Mark Edward Kelly is an American politician, businessman, retired astronaut for NASA, and retired U.S. Navy captain serving as the junior United States senator from Arizona since 2020. A member of the Democratic Party, he won the 2020 special election, narrowly defeating incumbent Republican Martha McSally. Formerly an aerospace consultant and executive, Kelly is the author of several books.
Kelly flew combat missions during the Gulf War as a naval aviator before being selected as a NASA Space Shuttle pilot in 1996. He flew his first space mission in 2001 as pilot of STS-108, piloted STS-121 in 2006, and commanded STS-124 in 2008 and STS-134 in 2011, the final mission of Space Shuttle Endeavour. His identical twin Scott Kelly is also a retired astronaut; they are the only siblings to have both traveled in space.
Kelly's wife, then-Arizona Congresswoman Gabby Giffords, was shot and nearly killed in an assassination attempt on January 8, 2011. Six people died in the Tucson shooting. After the Sandy Hook Elementary School shooting the following year, Giffords and Kelly founded the nonprofit Americans for Responsible Solutions, later renamed Giffords, which campaigns for gun control like universal background checks for firearms and red flag laws. Kelly won the 2020 United States Senate special election in Arizona and was sworn in on December 2, 2020.
Early life and education
Mark Edward Kelly and twin brother Scott Kelly are the sons of Richard and Patricia (née McAvoy) Kelly, two retired police officers. He is of Irish descent. He was born on February 21, 1964, in Orange, New Jersey, and raised in West Orange, New Jersey. Kelly graduated from Mountain High School in 1982. He received a Bachelor of Science in marine engineering and nautical science from the United States Merchant Marine Academy, graduating with highest honors in 1986. In 1994, he received a Master of Science in aeronautical engineering from the U.S. Naval Postgraduate School.
NASA selected both Mark and Scott Kelly to be Space Shuttle pilots in 1996. They joined the NASA Astronaut Corps in August of that year. Mark Kelly has logged over 54 days in space. During his 2006 flight on Space Shuttle Discovery, the second mission after the loss of Space Shuttle Columbia, Kelly discussed the risks of flying the Space Shuttle:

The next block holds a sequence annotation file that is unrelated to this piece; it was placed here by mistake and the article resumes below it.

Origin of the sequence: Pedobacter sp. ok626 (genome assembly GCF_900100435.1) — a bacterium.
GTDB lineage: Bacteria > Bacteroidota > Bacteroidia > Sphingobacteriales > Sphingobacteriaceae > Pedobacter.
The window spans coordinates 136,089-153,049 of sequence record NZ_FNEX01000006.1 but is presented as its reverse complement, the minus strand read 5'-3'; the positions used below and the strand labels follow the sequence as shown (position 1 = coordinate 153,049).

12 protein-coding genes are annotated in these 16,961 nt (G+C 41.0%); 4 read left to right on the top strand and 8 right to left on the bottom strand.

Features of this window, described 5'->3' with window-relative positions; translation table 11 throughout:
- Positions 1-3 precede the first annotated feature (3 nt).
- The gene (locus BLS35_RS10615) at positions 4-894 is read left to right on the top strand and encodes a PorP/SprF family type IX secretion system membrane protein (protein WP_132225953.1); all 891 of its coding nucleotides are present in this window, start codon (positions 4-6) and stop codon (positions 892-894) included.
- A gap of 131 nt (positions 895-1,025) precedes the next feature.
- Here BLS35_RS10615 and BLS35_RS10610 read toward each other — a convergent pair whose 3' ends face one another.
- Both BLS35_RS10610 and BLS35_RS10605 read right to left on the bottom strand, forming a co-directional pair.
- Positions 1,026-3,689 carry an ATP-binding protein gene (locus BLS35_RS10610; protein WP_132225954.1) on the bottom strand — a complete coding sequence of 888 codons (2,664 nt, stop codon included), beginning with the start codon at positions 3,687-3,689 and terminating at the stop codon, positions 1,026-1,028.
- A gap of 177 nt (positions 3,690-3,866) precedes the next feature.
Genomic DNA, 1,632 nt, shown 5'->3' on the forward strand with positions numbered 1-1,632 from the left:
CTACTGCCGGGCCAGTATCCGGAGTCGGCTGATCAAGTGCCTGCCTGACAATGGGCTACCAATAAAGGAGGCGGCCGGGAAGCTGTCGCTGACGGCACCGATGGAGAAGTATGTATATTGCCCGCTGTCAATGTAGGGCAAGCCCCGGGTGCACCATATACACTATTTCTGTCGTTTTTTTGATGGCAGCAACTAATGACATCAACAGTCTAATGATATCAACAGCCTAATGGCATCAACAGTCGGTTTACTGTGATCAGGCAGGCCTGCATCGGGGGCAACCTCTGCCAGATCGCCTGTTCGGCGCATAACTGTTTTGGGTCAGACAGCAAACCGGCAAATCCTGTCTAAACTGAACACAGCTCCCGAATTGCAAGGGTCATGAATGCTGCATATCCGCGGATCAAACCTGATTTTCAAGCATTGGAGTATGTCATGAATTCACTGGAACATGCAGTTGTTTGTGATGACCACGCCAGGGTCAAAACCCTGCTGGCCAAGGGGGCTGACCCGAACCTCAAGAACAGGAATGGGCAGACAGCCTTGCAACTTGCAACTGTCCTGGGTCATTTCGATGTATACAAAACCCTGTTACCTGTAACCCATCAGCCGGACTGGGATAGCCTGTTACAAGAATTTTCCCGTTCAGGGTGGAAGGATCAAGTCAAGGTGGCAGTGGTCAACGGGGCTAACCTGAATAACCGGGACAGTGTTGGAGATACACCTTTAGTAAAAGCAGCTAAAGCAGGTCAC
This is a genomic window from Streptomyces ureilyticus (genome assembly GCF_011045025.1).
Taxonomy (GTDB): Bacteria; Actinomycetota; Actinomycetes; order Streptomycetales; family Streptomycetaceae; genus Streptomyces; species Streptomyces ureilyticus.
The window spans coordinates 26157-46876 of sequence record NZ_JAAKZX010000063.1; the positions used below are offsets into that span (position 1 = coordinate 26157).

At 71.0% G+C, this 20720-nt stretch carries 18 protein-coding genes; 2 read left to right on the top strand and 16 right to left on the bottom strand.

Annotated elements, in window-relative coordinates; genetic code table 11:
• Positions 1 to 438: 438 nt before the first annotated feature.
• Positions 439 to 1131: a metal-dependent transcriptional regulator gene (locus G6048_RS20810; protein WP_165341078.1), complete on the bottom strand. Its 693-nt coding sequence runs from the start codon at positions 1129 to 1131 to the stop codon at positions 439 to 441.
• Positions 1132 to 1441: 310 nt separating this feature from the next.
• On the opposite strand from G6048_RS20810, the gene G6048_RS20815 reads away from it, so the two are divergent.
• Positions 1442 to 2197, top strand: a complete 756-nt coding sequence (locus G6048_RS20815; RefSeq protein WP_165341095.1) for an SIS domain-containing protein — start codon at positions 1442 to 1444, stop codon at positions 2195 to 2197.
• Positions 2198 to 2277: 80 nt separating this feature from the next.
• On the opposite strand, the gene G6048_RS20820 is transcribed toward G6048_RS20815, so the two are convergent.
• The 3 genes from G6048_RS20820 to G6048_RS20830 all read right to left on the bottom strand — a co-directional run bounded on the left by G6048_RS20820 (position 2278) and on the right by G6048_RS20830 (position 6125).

The Space Shuttle's a very complex machine. It's got a lot of moving parts that move and operate at pretty much the limit of what we've been able to engineer. Spaceflight is risky. I think with regards to the tank, we've reduced some of the risk there. We've changed the design a little bit and we've made some pretty big strides in trying to get foam not to shed from the tank anymore. So there is some risk reduction there and I guess overall the risk is probably a little less. But this is a risky business, but it's got a big reward. Everybody on board Discovery and the space station here thinks it's worthwhile.
On February 12, 2019, Kelly announced that he would run as a Democrat in the 2020 United States Senate special election in Arizona. Kelly looked to unseat incumbent Republican Martha McSally, a fellow veteran who was appointed to the position shortly after losing the 2018 Senate election to Democrat Kyrsten Sinema. The seat was vacated upon John McCain's death on August 25, 2018, and held by Governor Doug Ducey's appointee Jon Kyl until Kyl resigned on December 31, 2018. Kelly declined to accept campaign contributions from corporate political action committees (PACs), but did accept thousands of dollars in campaign contributions from corporate executives and lobbyists.
The Associated Press called the race for Kelly on November 4, 2020. His election marks the first time since 1953 that Arizona has had two Democratic senators. As the election was a special election, Kelly took office during the 116th Congress, shortly after Arizona certified its election results on November 30, unlike other senators and representatives elected in 2020, who took office at the opening of the 117th Congress on January 3, 2021. Kelly was sworn in at noon on December 2. His term ends in 2023, after which his seat will be occupied by the winner of the 2022 election, in which Kelly is running.
Kelly is the fifth retired astronaut to be elected to Congress, after John Glenn, Bill Nelson, Harrison Schmitt, and Jack Swigert.
Kelly has announced his candidacy for reelection in 2022. As of October 2021, polls show him leading all potential Republican opponents in head-to-head matchups.
On December 2, 2020, Kelly cast his first Senate vote, a "no" vote on the nomination of Kathryn C. Davis to the United States Court of Federal Claims. On December 9, Kelly voted "no" on a resolution blocking President Donald Trump from selling $23 billion in drones to the United Arab Emirates. Kelly split his vote by voting yes on another resolution blocking F-35 sales to the UAE. Both resolutions failed.
In the wake of the 2021 storming of the United States Capitol, Kelly expressed support for Vice President Mike Pence and Trump's cabinet invoking the Twenty-fifth Amendment to the United States Constitution to remove Trump from office. He voted to convict in Trump's second impeachment trial, along with 56 other senators.
From December 2020 to November 2021, Kelly had missed 2 of 517 roll call votes.
As of November 2021, Kelly had voted in line with President Joe Biden's stated position 100% of the time.